[Editorial] Yoon must stop abusing authority to shield himself from investigation

Posted on : 2024-05-16 17:02 KST Modified on : 2024-05-16 17:02 KST
Vetoing the bill to appoint a special counsel to look into possible meddling in the investigation into a Marine’s death will only fuel public outrage that the president is using his authority to shield himself and his family
President Yoon Suk-yeol takes part in a ceremony marking Buddha’s Birthday held at Jogye Temple in Seoul’s Jongno District on May 15, 2024. (pool photo)
President Yoon Suk-yeol takes part in a ceremony marking Buddha’s Birthday held at Jogye Temple in Seoul’s Jongno District on May 15, 2024. (pool photo)

Amid intense blowback from the recent reshuffle of senior prosecutors, which saw the sudden replacement of the leadership overseeing the investigation into first lady Kim Keon-hee, it is becoming increasingly evident that the presidential office interfered in the investigation into the death of a Marine last year. If the president continues to use his authority to cover up these incidents, public suspicion will only grow. President Yoon Suk-yeol must stop obsessing over shielding himself and his family and allow for a thorough probe based on law and principles. 

According to the Hankyoreh’s reporting on Wednesday, on July 30 of last year, the day before the Marine Corps investigation team announced their decision to hand over eight individuals, including the commander of the division in question, Lim Seong-geun, to the police, the presidential office received “press briefing materials” from the Marine Corps. Col. Park Jeong-hun, the head of the investigation, refused a request from a Marine colonel surnamed Kim dispatched to the presidential office’s National Security Office to send over an investigation report, saying that “the director of national security wants to see it.”  

However, following an order by Marine Corps Commandant Kim Gye-hwan, who said, “The National Security Office has been sending repeated requests, so send some press briefing materials at the very least,” Park ultimately sent the document. In other words, Park ultimately acceded to the demands of the presidential office, despite initially protecting the security of the investigation materials in accordance with laws safeguarding the independence of military police investigations.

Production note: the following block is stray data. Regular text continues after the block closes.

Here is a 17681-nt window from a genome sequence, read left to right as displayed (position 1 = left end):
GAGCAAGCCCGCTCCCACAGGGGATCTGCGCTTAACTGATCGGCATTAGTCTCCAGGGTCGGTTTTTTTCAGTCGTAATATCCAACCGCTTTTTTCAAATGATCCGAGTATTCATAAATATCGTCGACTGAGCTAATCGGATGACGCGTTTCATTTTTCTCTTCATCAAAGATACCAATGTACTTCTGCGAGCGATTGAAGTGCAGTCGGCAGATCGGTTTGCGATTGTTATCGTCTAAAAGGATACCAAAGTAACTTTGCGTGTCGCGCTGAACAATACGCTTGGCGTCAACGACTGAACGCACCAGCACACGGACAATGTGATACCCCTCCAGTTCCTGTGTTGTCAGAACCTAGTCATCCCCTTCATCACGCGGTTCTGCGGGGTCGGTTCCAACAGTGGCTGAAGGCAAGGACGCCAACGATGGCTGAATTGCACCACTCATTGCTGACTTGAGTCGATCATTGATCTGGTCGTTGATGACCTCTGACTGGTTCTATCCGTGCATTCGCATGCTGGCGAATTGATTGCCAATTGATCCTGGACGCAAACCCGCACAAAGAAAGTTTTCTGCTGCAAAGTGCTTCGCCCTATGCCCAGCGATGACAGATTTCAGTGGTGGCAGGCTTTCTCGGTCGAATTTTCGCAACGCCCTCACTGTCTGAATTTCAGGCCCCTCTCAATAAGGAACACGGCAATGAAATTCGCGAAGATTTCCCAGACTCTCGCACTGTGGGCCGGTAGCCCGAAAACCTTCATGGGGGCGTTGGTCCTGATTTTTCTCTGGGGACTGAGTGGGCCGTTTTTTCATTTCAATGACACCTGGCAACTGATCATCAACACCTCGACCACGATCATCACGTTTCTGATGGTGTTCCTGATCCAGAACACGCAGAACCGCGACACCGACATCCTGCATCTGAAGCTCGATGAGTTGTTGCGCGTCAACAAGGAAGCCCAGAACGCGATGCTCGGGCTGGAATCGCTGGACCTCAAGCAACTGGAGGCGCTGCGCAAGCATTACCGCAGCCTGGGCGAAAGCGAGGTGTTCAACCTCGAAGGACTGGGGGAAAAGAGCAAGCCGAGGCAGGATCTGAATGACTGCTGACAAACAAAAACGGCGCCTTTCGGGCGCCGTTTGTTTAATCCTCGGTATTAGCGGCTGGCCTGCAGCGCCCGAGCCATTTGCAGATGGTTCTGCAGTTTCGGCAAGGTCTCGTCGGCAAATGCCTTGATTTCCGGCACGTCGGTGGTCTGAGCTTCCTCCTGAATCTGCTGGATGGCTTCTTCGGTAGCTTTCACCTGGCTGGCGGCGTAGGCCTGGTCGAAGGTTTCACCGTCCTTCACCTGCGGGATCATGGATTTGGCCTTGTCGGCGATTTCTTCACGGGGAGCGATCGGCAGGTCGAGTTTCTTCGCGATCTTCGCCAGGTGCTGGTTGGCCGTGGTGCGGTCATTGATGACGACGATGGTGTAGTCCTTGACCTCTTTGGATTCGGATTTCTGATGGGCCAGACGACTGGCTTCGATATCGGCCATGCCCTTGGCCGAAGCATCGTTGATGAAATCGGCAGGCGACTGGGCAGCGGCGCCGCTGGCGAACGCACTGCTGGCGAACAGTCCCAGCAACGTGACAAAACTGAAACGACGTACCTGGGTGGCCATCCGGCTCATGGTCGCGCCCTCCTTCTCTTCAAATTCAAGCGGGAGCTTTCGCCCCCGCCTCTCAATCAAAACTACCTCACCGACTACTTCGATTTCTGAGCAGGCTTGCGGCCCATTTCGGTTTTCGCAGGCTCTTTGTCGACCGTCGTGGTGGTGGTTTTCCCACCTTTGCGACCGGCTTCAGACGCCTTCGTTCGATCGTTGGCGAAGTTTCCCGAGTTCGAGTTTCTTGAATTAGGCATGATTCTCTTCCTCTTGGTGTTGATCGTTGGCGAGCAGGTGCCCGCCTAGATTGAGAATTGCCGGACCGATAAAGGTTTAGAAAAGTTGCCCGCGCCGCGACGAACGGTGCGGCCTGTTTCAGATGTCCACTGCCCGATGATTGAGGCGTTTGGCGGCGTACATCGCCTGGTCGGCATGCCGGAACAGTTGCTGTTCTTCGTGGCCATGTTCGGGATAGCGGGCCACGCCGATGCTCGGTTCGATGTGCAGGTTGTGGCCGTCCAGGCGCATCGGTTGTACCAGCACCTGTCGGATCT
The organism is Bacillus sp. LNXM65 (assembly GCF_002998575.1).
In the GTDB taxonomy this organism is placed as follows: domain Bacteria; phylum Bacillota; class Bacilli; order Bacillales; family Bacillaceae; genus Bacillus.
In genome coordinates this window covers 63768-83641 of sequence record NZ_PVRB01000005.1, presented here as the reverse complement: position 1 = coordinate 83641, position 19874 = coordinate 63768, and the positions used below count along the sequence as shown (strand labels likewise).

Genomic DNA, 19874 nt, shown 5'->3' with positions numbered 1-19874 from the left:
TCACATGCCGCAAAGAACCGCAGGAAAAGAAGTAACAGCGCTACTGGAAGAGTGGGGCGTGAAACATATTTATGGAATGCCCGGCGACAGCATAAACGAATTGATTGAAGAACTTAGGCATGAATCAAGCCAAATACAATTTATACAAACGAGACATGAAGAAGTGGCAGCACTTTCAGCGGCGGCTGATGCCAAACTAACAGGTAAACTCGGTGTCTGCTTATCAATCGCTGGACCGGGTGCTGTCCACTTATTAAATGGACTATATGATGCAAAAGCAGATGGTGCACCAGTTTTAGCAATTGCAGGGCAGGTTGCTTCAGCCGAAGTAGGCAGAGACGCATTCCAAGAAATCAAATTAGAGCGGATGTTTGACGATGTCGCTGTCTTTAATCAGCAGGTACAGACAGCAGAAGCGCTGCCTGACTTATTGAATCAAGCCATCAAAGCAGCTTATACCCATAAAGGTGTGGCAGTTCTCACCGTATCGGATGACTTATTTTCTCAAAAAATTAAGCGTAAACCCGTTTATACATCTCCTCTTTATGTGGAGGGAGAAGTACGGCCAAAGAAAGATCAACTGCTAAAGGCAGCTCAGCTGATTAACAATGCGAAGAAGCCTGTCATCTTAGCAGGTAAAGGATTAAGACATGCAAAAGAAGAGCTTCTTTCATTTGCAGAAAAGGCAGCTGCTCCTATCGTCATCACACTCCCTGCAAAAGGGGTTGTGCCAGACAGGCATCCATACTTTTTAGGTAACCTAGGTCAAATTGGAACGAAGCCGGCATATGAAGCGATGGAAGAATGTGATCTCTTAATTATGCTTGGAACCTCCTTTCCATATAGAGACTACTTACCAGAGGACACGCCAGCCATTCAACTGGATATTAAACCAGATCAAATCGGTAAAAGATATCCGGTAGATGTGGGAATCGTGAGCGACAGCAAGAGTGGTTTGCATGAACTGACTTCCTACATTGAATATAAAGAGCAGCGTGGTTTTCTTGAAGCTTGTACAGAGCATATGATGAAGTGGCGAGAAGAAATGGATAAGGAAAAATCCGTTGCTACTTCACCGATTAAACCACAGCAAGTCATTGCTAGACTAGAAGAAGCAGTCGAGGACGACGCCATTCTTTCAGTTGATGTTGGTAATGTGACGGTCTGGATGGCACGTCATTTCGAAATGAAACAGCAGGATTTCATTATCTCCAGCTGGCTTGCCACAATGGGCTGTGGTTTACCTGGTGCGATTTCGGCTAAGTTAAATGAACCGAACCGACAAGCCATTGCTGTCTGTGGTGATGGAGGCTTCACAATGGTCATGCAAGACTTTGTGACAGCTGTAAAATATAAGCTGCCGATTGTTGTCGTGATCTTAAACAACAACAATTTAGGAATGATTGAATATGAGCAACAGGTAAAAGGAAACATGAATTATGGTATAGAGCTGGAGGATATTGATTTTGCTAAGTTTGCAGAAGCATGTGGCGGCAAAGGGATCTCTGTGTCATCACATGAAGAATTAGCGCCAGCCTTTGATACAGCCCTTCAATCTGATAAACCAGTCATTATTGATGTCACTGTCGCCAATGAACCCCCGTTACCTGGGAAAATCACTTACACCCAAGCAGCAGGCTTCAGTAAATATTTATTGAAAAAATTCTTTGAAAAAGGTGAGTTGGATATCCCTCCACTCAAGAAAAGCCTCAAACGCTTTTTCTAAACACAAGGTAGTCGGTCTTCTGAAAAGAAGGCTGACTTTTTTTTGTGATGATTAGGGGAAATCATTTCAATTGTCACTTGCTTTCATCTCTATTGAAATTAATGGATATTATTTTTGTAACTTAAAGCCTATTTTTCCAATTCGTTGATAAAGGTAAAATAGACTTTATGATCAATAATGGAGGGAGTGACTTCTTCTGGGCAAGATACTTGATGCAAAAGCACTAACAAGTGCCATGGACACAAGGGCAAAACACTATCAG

This, in and of itself, shows that the presidential office’s actions were unlawful. Ultimately, the next day, following a meeting chaired by the president in which there was a briefing on the handling of Chae’s case, a scheduled media briefing was suddenly canceled, and the police handover was ordered to halt. 

It was also revealed that on Aug. 2, when Park pushed ahead with the police handover and the Ministry of National Defense intervened to retract it, there was a phone call between Lee Si-won, the presidential office’s civil service discipline secretary, and Yoo Jae-eun, general counsel at the Ministry of National Defense. Yoo testified to the Corruption Investigation Office for High-ranking Officials that the call was made in response to a “request for a report on how the military death case was being handled.” Reports also emerged that the two had over 20 calls during this period.  

Evidence is mounting of widespread interference by the presidential office, including the National Security Office and the office of the secretary to the president for civil service discipline, in the investigation. In such a situation, if the president rejects the bill calling for a special counsel to investigate Chae’s death, it will do nothing but prove his own past statements that only those who are guilty would reject a special counsel. 

Even within the ruling party, criticism of the recent prosecution reshuffle is rampant, with comments urging the presidential office to “be more mindful of public opinion” and calling its actions “unwise.” This has only heightened public suspicion and strengthened the case for a special counsel. The same applies to Chae’s case. After the reshuffle of high-ranking prosecutors, vetoing the bill to appoint a special counsel will only fuel public outrage that the president is using his authority to shield himself and his family. Yoon must promptly approve the special counsel probe into the Marine’s death and cease obstructing the investigation into the first lady. 

Please direct questions or comments to [english@hani.co.kr

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